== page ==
Passport

Turns Out Getting to Lebanon Doesn’t Mean Syrian Refugees Are Safe  

Lebanon's residency rules are paving the way for the abuse and exploitation of those fleeing Syria's civil war.

ZAHLE, LEBANON - DECEMBER 09: Inhabitants of an informal tented settlement of Syrian refugees on December 09, 2014 in Zahle, Lebanon. The ongoing civil war in Syria continues to force masses of Syrians into neighboring Lebanon. (Photo by )
ZAHLE, LEBANON - DECEMBER 09: Inhabitants of an informal tented settlement of Syrian refugees on December 09, 2014 in Zahle, Lebanon. The ongoing civil war in Syria continues to force masses of Syrians into neighboring Lebanon. (Photo by )

When Abdullah fled the Syrian civil war for Lebanon, he registered with a United Nations refugee office and hoped that would pave the way for him to stay there until the carnage at home ended.

Those hopes evaporated last spring when Lebanese soldiers raided his tent village near the town of Halba. When Abdullah asked how he could renew his paperwork, the response was blunt. “Go pay a sponsor some money or return to your country,” one soldier told him. “We are the state; you obey our laws. The U.N. means nothing.”  

Then, Abdullah says, they locked him in a cell for two days without food or safe drinking water.

His story and others like it are detailed in a new Human Rights Watch report that argues tightened residency laws in Lebanon have “set the stage for a potentially explosive situation” and exposed those fleeing Syria’s brutal civil war to abuse and exploitation.

There are currently two ways for refugees to legally stay in Lebanon: They can either register with the U.N. refugee agency, an option that, like in Abdullah’s case, authorities often arbitrarily veto. Or they can find a Lebanese citizen who will give them a work visa — a process characterized by one refugee interviewed by HRW as “a form of slavery.” Without one or the other, Syrian refugees risk being sent back home.

The report, which is based on more than 60 interviews HRW staff conducted with refugees and aid workers, describes in detail how these rules have prevented the vast majority of displaced Syrians living in Lebanon from renewing their legal status as refugees, which they’re required to do each year. Only two out of the 40 refugees interviewed for the report had successfully re-registered with the UNHCR, and 23 of them said they were denied re-registration even after they brought the necessary paperwork and money.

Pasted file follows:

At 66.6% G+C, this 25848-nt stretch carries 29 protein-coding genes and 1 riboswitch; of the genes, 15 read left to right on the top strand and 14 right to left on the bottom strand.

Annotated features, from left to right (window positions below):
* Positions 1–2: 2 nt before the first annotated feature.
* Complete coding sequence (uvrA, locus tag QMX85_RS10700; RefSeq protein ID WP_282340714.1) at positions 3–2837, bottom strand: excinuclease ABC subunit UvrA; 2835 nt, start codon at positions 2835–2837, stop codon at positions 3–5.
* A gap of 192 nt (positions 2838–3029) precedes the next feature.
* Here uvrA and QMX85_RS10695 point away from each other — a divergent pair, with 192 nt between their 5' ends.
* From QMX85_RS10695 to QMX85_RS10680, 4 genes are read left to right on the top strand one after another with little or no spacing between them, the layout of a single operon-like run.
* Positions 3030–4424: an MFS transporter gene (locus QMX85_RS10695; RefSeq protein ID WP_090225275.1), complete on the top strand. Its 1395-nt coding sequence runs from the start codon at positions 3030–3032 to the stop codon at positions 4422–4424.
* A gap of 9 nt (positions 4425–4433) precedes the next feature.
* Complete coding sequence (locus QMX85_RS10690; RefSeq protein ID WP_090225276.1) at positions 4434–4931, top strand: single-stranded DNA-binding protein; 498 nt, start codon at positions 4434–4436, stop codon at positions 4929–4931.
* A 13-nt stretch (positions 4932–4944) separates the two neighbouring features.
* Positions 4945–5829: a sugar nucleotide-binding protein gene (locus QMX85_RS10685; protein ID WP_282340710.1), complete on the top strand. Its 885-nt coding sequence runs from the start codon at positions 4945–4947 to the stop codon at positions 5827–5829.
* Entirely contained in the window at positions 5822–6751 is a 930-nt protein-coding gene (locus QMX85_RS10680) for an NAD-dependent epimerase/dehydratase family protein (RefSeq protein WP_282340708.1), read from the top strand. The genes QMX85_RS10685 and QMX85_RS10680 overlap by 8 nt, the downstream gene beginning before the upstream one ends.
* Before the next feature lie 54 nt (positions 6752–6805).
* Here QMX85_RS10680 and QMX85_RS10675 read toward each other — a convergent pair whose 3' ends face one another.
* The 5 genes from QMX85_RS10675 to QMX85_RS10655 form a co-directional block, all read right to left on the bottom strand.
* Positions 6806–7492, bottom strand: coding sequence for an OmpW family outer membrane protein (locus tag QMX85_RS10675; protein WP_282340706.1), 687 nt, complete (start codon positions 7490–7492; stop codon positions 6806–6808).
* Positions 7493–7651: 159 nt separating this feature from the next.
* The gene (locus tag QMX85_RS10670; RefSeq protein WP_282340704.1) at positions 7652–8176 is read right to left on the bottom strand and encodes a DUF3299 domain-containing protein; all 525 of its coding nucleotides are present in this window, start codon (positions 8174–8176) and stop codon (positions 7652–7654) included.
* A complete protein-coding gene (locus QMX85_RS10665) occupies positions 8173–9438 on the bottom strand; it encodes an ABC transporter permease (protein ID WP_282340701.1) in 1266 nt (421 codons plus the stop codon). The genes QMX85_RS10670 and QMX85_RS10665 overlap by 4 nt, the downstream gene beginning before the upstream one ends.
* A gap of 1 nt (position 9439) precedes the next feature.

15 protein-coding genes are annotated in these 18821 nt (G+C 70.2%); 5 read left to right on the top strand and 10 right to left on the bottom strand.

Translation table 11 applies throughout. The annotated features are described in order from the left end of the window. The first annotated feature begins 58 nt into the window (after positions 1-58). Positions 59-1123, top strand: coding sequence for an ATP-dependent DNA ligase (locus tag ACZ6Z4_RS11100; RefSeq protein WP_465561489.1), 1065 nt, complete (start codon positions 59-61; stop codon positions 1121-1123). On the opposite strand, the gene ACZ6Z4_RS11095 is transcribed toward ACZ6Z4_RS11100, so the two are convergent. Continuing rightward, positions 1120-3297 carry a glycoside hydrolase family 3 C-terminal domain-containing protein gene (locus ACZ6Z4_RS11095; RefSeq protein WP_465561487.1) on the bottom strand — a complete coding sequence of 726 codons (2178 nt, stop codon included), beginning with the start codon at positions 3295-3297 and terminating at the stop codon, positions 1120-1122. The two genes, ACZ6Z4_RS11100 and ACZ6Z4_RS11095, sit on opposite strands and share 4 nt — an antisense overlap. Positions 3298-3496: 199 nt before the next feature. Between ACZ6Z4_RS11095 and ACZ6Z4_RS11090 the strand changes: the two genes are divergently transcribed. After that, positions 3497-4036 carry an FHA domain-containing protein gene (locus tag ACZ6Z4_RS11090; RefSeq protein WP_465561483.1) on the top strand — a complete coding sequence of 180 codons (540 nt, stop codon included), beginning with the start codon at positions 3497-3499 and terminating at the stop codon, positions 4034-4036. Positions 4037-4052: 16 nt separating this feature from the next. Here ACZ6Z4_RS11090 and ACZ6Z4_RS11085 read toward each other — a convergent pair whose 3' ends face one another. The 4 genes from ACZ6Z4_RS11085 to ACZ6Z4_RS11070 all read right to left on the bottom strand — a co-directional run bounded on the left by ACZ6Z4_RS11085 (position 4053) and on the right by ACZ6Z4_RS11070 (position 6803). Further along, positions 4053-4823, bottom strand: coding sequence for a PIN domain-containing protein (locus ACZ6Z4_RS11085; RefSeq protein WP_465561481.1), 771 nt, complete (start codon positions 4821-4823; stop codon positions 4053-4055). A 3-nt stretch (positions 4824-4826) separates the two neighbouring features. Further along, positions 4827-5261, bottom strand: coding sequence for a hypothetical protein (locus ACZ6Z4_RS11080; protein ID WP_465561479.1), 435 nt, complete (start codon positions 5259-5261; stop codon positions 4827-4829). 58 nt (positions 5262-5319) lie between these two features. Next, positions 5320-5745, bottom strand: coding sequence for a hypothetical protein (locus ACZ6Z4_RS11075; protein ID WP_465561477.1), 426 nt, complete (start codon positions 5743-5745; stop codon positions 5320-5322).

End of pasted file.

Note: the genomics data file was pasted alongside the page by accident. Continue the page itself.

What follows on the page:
According to those interviewed, earning sponsorship can be just as difficult. Sponsors sell their services to the highest bidder, which naturally excludes refugees with little means. “They sell sponsorships for up to $1,000 a person,” said one unnamed refugee living outside Beirut. “Potential sponsors wait on the Syrian border or at the airport to sell sponsorships to new arrivals.”

Considering that 70 percent of Syrian refugees in Lebanon live below the poverty line, paying $1,000 for sponsorship is not a reasonable option. HRW recommends canceling the sponsorship program entirely.

According to the rights group, denying legal status to increasing numbers of Syrian men also places burdens on children, who, in at least two cases documented in Tuesday’s report, were the sole source of income for their families.

After months of failing to find a job, Mahmoud, the head of one of the families interviewed, was forced to put his 12-year-old son to work. The son now spends 11 hours a day fixing cars for $15 a week. “If he doesn’t work, my family will sleep in the streets,” Mahmoud said.

In addition to canceling the sponsorship program, the report recommends waiving the annual $200 fee for registering as a refugee or sponsored worker, ending the requirement that refugees sign a pledge to not work, and lifting the ban against registering refugees who arrived after January 2015. It also demanded that the Lebanese military stop detaining refugees whose documents have expired and hold accountable the officers who mistreat or illegally detain refugees.

Photo credit: THOMAS KOEHLER/Photothek via Getty Images

Henry Johnson is a fellow at Foreign Policy. He graduated from Claremont McKenna College with a degree in history and previously wrote for LobeLog. @HenryJohnsoon

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